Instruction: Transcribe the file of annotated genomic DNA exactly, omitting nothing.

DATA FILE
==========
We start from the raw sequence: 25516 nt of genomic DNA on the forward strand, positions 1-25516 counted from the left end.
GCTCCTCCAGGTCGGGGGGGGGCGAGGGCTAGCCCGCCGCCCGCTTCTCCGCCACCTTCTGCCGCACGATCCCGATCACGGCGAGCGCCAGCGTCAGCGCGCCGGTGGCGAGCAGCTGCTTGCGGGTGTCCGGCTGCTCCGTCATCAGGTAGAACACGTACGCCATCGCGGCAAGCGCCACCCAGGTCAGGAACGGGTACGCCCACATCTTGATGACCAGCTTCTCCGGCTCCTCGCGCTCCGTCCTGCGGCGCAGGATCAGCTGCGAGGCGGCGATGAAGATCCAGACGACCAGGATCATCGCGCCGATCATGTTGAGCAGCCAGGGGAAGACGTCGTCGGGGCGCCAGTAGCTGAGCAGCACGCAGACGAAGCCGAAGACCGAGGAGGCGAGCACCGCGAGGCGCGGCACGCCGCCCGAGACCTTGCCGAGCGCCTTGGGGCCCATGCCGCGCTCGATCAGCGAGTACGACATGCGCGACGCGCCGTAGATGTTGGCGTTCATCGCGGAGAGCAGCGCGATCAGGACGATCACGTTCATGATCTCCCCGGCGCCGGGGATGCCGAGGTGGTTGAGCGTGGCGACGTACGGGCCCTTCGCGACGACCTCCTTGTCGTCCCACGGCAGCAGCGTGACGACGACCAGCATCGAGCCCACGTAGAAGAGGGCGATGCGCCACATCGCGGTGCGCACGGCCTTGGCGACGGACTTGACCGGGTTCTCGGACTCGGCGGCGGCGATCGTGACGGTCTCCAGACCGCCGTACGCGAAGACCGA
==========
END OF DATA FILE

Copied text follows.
We start from the raw sequence: 25516 nt of genomic DNA on the forward strand, positions 1-25516 counted from the left end.
GCTCCTCCAGGTCGGGGGGGGGCGAGGGCTAGCCCGCCGCCCGCTTCTCCGCCACCTTCTGCCGCACGATCCCGATCACGGCGAGCGCCAGCGTCAGCGCGCCGGTGGCGAGCAGCTGCTTGCGGGTGTCCGGCTGCTCCGTCATCAGGTAGAACACGTACGCCATCGCGGCAAGCGCCACCCAGGTCAGGAACGGGTACGCCCACATCTTGATGACCAGCTTCTCCGGCTCCTCGCGCTCCGTCCTGCGGCGCAGGATCAGCTGCGAGGCGGCGATGAAGATCCAGACGACCAGGATCATCGCGCCGATCATGTTGAGCAGCCAGGGGAAGACGTCGTCGGGGCGCCAGTAGCTGAGCAGCACGCAGACGAAGCCGAAGACCGAGGAGGCGAGCACCGCGAGGCGCGGCACGCCGCCCGAGACCTTGCCGAGCGCCTTGGGGCCCATGCCGCGCTCGATCAGCGAGTACGACATGCGCGACGCGCCGTAGATGTTGGCGTTCATCGCGGAGAGCAGCGCGATCAGGACGATCACGTTCATGATCTCCCCGGCGCCGGGGATGCCGAGGTGGTTGAGCGTGGCGACGTACGGGCCCTTCGCGACGACCTCCTTGTCGTCCCACGGCAGCAGCGTGACGACGACCAGCATCGAGCCCACGTAGAAGAGGGCGATGCGCCACATCGCGGTGCGCACGGCCTTGGCGACGGACTTGACCGGGTTCTCGGACTCGGCGGCGGCGATCGTGACGGTCTCCAGACCGCCGTACGCGAAGACCGA